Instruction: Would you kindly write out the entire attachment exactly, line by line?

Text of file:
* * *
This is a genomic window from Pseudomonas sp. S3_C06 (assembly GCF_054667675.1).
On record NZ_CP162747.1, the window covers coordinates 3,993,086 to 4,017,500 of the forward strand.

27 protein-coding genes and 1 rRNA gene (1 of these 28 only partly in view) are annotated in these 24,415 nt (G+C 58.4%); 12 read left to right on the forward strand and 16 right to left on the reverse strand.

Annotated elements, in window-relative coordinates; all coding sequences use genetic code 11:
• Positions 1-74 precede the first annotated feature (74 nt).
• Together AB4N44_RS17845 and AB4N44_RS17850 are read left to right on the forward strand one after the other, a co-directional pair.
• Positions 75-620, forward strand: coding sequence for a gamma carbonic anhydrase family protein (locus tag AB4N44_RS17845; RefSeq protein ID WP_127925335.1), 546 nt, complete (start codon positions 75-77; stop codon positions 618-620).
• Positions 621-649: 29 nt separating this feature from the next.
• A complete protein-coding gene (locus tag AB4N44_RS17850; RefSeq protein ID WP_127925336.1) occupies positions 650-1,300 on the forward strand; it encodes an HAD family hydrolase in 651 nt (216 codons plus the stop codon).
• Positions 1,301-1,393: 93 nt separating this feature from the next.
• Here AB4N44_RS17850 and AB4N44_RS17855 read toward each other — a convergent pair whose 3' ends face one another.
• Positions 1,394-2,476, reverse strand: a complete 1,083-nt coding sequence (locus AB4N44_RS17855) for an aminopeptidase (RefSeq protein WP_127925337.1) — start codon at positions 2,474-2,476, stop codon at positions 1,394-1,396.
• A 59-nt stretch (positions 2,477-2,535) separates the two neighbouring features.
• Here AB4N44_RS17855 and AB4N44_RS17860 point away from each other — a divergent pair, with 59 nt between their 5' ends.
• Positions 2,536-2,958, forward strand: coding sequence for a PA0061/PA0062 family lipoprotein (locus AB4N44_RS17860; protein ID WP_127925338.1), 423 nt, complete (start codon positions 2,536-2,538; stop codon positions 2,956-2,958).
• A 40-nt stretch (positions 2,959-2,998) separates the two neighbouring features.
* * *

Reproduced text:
This is a genomic window from Pseudomonas sp. S3_C06 (assembly GCF_054667675.1).
On record NZ_CP162747.1, the window covers coordinates 3,993,086 to 4,017,500 of the forward strand.

27 protein-coding genes and 1 rRNA gene (1 of these 28 only partly in view) are annotated in these 24,415 nt (G+C 58.4%); 12 read left to right on the forward strand and 16 right to left on the reverse strand.

Annotated elements, in window-relative coordinates; all coding sequences use genetic code 11:
• Positions 1-74 precede the first annotated feature (74 nt).
• Together AB4N44_RS17845 and AB4N44_RS17850 are read left to right on the forward strand one after the other, a co-directional pair.
• Positions 75-620, forward strand: coding sequence for a gamma carbonic anhydrase family protein (locus tag AB4N44_RS17845; RefSeq protein ID WP_127925335.1), 546 nt, complete (start codon positions 75-77; stop codon positions 618-620).
• Positions 621-649: 29 nt separating this feature from the next.
• A complete protein-coding gene (locus tag AB4N44_RS17850; RefSeq protein ID WP_127925336.1) occupies positions 650-1,300 on the forward strand; it encodes an HAD family hydrolase in 651 nt (216 codons plus the stop codon).
• Positions 1,301-1,393: 93 nt separating this feature from the next.
• Here AB4N44_RS17850 and AB4N44_RS17855 read toward each other — a convergent pair whose 3' ends face one another.
• Positions 1,394-2,476, reverse strand: a complete 1,083-nt coding sequence (locus AB4N44_RS17855) for an aminopeptidase (RefSeq protein WP_127925337.1) — start codon at positions 2,474-2,476, stop codon at positions 1,394-1,396.
• A 59-nt stretch (positions 2,477-2,535) separates the two neighbouring features.
• Here AB4N44_RS17855 and AB4N44_RS17860 point away from each other — a divergent pair, with 59 nt between their 5' ends.
• Positions 2,536-2,958, forward strand: coding sequence for a PA0061/PA0062 family lipoprotein (locus AB4N44_RS17860; protein ID WP_127925338.1), 423 nt, complete (start codon positions 2,536-2,538; stop codon positions 2,956-2,958).
• A 40-nt stretch (positions 2,959-2,998) separates the two neighbouring features.